2) The real issue with publishing an ezine is that, financially speaking, it doesn’t return in the same way that the purchase of a book does. Strange Horizons, for example, does a fund raiser once a year to raise the funds to pay their contributors, while their staff remains unpaid, by all accounts. How do you approach that issue? And does it present a concern for the future, especially when in previous cases, going to subscription based readers to pay for the zine is generally the kiss of death?
Profit can be measured in ways other than material gain. Sure, money is a factor in the society we’re in, but I believe people are too focussed on definitions of profit. People squander money on collections of kitsch, or at the pub, or at the track, or up their nose, or whatever. What they’re really purchasing is an experience. A collectible is collected because it gives the collector a sense of pride when seeing it displayed on the mantel piece. That is money spent to cultivate an experience, just as the guy with the beer or the happy pill is investing in cultivating an experience which is in every way fleeting. Spending money to publish high quality stories is an experience. One I believe worth having.
On a practical level, if I could live exclusively from writing and editing, I would. Most writers or editors usually need a day job (or their partner to have one) to pay the bills. That’s all well and good, but I feel most (if not all) unpaid editors who have a day job might need to consider their motives. The online press (as it stands today) is not the place they should be. If they are out there for the financial profit, then unless they find a very innovative way to fund their zine, looking to make money is (in my opinion) the wrong way to go about it. I firmly believe in quality. I know Angela has even higher standards than I do. So what we’re aiming for is purely and simply to publish the absolute best stories we can. Shadowed Realms pays professional rates to reward writers for providing the experience of an excellent story. That’s why we pay 5c/word, and that’s why the magazine is free to read. It’s an investment in quality.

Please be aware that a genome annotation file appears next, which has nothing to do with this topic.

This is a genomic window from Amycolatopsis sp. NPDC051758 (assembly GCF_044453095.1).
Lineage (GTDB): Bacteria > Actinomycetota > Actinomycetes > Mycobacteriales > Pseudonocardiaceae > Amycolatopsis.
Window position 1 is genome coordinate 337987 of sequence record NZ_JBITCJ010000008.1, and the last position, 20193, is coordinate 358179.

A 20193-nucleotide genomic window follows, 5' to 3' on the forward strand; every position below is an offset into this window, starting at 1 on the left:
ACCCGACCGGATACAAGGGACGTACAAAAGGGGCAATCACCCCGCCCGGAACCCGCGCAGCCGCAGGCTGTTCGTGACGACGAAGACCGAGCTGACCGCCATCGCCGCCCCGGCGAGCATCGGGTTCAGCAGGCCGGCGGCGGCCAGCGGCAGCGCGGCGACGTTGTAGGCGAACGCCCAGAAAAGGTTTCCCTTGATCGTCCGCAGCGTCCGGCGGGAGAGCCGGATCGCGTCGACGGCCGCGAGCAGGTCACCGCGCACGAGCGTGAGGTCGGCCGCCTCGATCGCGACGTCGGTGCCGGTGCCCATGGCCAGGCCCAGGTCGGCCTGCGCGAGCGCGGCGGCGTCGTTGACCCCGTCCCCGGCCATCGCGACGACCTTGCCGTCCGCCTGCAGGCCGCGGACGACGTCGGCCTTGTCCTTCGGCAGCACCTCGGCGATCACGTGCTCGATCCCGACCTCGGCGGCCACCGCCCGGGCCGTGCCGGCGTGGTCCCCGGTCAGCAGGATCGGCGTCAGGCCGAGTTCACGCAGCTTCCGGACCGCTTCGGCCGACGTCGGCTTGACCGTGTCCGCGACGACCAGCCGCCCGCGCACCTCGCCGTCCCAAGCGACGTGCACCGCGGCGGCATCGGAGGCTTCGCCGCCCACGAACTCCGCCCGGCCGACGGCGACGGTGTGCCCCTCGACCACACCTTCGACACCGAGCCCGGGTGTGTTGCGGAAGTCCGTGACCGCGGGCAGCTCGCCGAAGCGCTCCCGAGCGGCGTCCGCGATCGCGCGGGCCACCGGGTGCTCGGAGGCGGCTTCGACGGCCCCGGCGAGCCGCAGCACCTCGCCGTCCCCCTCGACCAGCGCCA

I can’t emphasise that point enough. Quality is its own reward. I believe by hunting for the holy grail of the ‘perfect story’ and not exerting energy into making money, that we will one day earn a reputation. A true reputation, without hype attached. Reputations such as these are rare, but they inevitably attract positives, perhaps even supporters or like-minded investors. It sounds almost spiritual in a way (dare I say, karmic?), and in a way I think it could be. If nothing else, this relentless pursuit of quality, which Angela is very much at the helm of (warning to potential contributors now: the Shadowed Realms editing process is both active and exhaustive), reminds me of the Japanese notion of ‘seishin’ (excuse the spelling) or ‘right consciousness’. It’s a case of ‘do it for the right reasons, or not at all’.
Which brings me to subscriptions. It may be the kiss of death for the web, but again, I think it comes down to the true intent of the publisher or editor. Subscriptions were never considered at Shadowed Realms, neither was advertising, pyramid schemes, or anything else in that vein. The site had to be a crisp and visually appealing vehicle for the stories. No extraneous bits. Shadowed Realms publishes the best dark flash stories available–full stop–not advertising banners, or a subscription service.
On a personal level, I would consider a fund raiser (ala Strange Horizons) as it doesn’t interfere with the site. I feel likewise about grants, but only if the philanthropist, group, or government are using their money in a legitimate and (especially in the case of government) tax-payer approved way. However, given what I’ve just stated, any activity which significantly removes Angela and I from our duties is something that needs to be given serious consideration.
3) What’s your opinion of the local scene, quality wise?
I can finally put down the Shadowed Realms hat for a sec… (although Angela wears that anyway).
As much as I’ve been into editing recently, I really am a writer first and foremost. As a new writer, I can view the ‘scene’ with a fair degree of objectivity (at least at present). Eighteen months ago (when I first took the plunge into the solitary writing thing) concepts like Swancon, Clarion South, Aurealis magazine, fandom, and Ditmars didn’t exist in my little universe. Attending Clarion South 2005 really did open my eyes. The talent at Clarion South 05 was immense. I was surprised as I hadn’t heard of half the names before I went, even with the magazines and a bit of internet research.